Alone in a hotel room with a man she’d met only half-an-hour earlier, Becky Stevens knew it was too late to back out.
Like many parents, her family was unaware how she was spending her time online.
Becky, who lives near Exeter with her widowed mother, a childminder, says: ‘We’d check into cheap hotels, or they’d drive me somewhere and we’d have sex in the car.
When the Mail went on to two of the most popular free dating websites, Plenty of Fish and OK Cupid, their true nature quickly became clear.
When we posted pictures of a respectably dressed Daily Mail writer under a false name, the profile attracted more than 70 messages within an hour from men wishing to indulge in sex — cyber or real.
Young people can easily go on sites where they can connect with strangers — sometimes six or seven at one time.’Verity, 16, an A-level student from Cheshire, has been using My Space, MSN Messenger and online chat rooms to meet men for two years.
She admits it’s become a round-the-clock preoccupation as she’s constantly inundated with messages.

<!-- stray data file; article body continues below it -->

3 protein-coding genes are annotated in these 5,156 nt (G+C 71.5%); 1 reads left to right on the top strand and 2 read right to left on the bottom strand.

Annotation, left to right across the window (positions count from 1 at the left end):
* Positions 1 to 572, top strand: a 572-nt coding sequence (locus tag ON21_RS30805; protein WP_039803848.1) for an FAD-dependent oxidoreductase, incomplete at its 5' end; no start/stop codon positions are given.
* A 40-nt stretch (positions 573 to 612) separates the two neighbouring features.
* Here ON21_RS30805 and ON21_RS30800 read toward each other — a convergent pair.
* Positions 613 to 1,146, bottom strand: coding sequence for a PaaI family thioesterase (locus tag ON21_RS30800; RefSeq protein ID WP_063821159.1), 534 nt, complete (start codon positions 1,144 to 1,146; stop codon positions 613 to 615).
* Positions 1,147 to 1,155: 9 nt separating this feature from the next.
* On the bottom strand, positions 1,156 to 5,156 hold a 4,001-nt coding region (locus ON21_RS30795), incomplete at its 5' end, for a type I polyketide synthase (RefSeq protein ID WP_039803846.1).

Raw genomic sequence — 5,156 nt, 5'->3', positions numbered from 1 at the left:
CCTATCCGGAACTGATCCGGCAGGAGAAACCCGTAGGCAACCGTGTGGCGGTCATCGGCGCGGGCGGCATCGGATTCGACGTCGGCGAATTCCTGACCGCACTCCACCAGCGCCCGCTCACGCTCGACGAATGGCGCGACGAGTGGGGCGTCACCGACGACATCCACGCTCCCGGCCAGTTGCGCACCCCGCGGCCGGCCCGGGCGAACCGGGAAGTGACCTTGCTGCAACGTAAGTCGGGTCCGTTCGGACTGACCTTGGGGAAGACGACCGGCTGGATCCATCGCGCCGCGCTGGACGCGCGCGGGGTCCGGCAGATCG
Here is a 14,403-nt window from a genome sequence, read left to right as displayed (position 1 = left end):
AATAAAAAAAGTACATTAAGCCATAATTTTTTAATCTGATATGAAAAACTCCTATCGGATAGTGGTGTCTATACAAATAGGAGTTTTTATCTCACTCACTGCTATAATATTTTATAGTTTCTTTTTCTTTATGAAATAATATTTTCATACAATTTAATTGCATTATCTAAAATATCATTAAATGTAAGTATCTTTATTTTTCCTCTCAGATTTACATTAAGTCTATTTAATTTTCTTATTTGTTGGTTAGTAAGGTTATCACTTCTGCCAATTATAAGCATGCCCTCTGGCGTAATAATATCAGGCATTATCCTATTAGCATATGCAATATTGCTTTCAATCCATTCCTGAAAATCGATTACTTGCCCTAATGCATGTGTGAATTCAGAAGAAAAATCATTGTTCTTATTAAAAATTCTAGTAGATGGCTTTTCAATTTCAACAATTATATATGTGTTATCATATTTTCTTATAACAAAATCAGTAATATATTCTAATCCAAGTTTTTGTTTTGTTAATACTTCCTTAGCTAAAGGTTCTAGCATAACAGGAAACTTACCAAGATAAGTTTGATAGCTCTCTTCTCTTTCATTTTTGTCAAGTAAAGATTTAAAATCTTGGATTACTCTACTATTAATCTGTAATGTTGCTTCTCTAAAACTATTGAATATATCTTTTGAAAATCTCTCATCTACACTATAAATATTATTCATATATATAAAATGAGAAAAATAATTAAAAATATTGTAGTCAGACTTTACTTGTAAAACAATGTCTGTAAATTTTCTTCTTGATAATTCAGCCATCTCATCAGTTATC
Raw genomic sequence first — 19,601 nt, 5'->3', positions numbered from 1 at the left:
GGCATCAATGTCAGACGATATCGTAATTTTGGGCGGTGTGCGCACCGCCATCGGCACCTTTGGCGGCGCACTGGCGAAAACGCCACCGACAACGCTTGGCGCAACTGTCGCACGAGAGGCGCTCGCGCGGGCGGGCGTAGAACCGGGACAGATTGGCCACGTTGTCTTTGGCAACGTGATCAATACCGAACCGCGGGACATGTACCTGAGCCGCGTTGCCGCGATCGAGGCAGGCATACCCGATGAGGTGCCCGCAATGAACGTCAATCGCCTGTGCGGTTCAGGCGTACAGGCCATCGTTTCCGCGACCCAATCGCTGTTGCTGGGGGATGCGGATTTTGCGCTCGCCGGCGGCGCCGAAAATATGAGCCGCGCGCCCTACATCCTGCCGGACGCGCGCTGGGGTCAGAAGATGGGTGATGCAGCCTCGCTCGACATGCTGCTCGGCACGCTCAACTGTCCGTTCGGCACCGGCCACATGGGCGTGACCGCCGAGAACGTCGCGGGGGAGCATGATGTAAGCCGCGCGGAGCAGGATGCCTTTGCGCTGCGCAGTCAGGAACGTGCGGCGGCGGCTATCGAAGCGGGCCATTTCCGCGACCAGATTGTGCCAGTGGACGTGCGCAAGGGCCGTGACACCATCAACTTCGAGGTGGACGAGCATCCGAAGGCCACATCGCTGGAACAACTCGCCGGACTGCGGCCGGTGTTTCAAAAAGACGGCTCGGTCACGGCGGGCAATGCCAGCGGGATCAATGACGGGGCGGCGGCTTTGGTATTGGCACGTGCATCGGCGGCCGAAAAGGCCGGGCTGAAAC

Like Becky, while she gets little attention from boys at school, in cyberspace there’s no shortage of admirers.
Despite her young age, she has slept with five men ranging in age from 18 to 31, and had cybersex with many more.
As part of their virtual courtship, Stuart — who claimed to be 24 — lavished her with compliments and asked her to send increasingly provocative photos of herself. Becky says: ‘We’d been chatting for a few months and sent sexual messages to each other a few times so, although it seems so stupid now, real sex seemed like the obvious next step.
But my first thought when I saw him was: “Oh God, he looks nothing like his picture.” He wasn’t attractive and looked more like 40.
My mum thought I was over at my friend’s house the whole time.’It would be easy to assume that such a degrading experience would put Becky off internet ‘dating’ for ever.